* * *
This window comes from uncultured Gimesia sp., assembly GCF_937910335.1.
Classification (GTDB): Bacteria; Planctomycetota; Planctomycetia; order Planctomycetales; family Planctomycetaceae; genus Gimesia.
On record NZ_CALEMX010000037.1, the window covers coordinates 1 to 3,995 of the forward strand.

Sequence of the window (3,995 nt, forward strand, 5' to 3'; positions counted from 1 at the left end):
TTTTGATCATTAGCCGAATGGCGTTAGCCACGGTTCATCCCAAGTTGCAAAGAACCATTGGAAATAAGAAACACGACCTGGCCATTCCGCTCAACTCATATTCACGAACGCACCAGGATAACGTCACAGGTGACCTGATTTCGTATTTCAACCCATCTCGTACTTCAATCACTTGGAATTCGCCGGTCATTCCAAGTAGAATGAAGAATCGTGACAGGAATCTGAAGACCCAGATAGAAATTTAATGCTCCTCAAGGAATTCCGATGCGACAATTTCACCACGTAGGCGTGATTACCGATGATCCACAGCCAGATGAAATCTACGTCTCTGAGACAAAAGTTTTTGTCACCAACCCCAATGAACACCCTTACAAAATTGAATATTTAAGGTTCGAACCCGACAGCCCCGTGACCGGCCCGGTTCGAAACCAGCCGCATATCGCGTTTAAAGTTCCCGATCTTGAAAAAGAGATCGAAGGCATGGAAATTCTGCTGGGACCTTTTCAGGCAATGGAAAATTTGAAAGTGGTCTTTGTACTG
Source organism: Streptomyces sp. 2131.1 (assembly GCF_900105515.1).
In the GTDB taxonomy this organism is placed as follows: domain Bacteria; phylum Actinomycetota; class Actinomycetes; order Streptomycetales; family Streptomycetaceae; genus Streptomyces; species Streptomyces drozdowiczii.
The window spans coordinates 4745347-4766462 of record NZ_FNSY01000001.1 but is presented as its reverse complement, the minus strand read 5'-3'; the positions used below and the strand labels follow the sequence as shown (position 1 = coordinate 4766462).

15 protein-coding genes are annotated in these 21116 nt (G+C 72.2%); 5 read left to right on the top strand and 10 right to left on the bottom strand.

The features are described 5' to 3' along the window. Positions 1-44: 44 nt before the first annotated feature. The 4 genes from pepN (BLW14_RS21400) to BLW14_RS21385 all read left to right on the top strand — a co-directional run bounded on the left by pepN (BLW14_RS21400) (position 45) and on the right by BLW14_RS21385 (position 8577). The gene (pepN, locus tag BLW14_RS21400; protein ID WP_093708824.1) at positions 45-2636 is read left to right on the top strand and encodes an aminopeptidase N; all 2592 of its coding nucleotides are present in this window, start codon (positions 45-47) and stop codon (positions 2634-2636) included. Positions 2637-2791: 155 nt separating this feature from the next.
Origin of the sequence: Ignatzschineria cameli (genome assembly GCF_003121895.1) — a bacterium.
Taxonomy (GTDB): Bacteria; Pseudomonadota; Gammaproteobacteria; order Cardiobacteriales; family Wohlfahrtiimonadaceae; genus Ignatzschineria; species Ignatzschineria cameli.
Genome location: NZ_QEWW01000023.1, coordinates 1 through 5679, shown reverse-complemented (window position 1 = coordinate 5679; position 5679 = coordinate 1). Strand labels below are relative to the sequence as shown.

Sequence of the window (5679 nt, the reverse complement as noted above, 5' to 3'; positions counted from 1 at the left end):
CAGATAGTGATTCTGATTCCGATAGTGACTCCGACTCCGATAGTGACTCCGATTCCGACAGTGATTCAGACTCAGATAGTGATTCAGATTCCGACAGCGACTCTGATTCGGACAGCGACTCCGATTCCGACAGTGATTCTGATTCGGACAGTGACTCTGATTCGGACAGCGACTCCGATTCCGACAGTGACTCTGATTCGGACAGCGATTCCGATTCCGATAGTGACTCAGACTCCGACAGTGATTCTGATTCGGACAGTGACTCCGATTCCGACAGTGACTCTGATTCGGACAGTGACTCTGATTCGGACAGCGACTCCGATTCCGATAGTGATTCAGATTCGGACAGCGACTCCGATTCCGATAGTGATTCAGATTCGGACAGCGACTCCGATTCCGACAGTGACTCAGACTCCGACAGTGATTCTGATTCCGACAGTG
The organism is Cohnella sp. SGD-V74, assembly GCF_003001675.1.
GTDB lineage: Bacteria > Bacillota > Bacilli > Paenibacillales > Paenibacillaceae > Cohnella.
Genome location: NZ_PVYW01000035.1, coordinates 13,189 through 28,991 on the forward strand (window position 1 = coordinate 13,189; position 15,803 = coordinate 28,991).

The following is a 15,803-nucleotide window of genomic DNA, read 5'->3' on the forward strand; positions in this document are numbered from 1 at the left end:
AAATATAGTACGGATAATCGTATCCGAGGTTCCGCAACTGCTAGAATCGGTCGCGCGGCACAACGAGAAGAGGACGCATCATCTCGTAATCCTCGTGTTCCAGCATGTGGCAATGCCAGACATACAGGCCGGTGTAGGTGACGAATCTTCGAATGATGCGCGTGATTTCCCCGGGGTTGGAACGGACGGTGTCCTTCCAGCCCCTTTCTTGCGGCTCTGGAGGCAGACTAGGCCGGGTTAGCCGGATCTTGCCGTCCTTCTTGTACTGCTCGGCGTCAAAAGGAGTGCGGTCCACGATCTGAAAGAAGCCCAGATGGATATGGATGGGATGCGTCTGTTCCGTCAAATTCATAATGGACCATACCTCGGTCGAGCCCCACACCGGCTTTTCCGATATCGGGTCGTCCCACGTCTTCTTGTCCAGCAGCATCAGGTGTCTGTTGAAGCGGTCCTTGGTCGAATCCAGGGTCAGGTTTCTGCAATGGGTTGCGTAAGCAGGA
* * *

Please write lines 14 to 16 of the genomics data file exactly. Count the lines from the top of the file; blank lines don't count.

Sequence of the window (5679 nt, the reverse complement as noted above, 5' to 3'; positions counted from 1 at the left end):
CAGATAGTGATTCTGATTCCGATAGTGACTCCGACTCCGATAGTGACTCCGATTCCGACAGTGATTCAGACTCAGATAGTGATTCAGATTCCGACAGCGACTCTGATTCGGACAGCGACTCCGATTCCGACAGTGATTCTGATTCGGACAGTGACTCTGATTCGGACAGCGACTCCGATTCCGACAGTGACTCTGATTCGGACAGCGATTCCGATTCCGATAGTGACTCAGACTCCGACAGTGATTCTGATTCGGACAGTGACTCCGATTCCGACAGTGACTCTGATTCGGACAGTGACTCTGATTCGGACAGCGACTCCGATTCCGATAGTGATTCAGATTCGGACAGCGACTCCGATTCCGATAGTGATTCAGATTCGGACAGCGACTCCGATTCCGACAGTGACTCAGACTCCGACAGTGATTCTGATTCCGACAGTG
The organism is Cohnella sp. SGD-V74, assembly GCF_003001675.1.